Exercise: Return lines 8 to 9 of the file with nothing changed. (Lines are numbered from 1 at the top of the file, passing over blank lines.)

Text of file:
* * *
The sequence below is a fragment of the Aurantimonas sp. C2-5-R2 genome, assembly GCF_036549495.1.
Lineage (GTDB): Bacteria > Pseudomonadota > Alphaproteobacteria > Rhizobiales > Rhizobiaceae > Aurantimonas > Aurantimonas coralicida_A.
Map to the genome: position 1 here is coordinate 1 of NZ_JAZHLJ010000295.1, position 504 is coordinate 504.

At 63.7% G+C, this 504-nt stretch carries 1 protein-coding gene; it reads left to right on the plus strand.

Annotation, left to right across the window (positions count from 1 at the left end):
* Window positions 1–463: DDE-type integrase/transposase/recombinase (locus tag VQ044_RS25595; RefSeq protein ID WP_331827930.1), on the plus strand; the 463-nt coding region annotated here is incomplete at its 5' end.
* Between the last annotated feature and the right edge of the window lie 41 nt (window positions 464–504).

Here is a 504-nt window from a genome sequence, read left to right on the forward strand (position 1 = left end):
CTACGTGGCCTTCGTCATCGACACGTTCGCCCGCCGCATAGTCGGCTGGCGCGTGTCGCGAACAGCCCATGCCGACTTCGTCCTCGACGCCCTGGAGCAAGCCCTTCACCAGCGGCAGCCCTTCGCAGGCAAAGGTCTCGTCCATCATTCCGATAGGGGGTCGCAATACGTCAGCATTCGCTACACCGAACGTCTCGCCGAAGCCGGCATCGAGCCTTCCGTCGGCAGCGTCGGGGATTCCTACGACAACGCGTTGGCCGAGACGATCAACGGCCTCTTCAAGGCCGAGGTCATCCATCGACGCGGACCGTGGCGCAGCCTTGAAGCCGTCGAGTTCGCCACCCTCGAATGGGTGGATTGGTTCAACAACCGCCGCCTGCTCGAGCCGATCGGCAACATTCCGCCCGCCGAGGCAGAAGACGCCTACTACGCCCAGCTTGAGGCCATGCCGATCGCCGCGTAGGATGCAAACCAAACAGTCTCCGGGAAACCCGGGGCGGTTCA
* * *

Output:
Here is a 504-nt window from a genome sequence, read left to right on the forward strand (position 1 = left end):
CTACGTGGCCTTCGTCATCGACACGTTCGCCCGCCGCATAGTCGGCTGGCGCGTGTCGCGAACAGCCCATGCCGACTTCGTCCTCGACGCCCTGGAGCAAGCCCTTCACCAGCGGCAGCCCTTCGCAGGCAAAGGTCTCGTCCATCATTCCGATAGGGGGTCGCAATACGTCAGCATTCGCTACACCGAACGTCTCGCCGAAGCCGGCATCGAGCCTTCCGTCGGCAGCGTCGGGGATTCCTACGACAACGCGTTGGCCGAGACGATCAACGGCCTCTTCAAGGCCGAGGTCATCCATCGACGCGGACCGTGGCGCAGCCTTGAAGCCGTCGAGTTCGCCACCCTCGAATGGGTGGATTGGTTCAACAACCGCCGCCTGCTCGAGCCGATCGGCAACATTCCGCCCGCCGAGGCAGAAGACGCCTACTACGCCCAGCTTGAGGCCATGCCGATCGCCGCGTAGGATGCAAACCAAACAGTCTCCGGGAAACCCGGGGCGGTTCA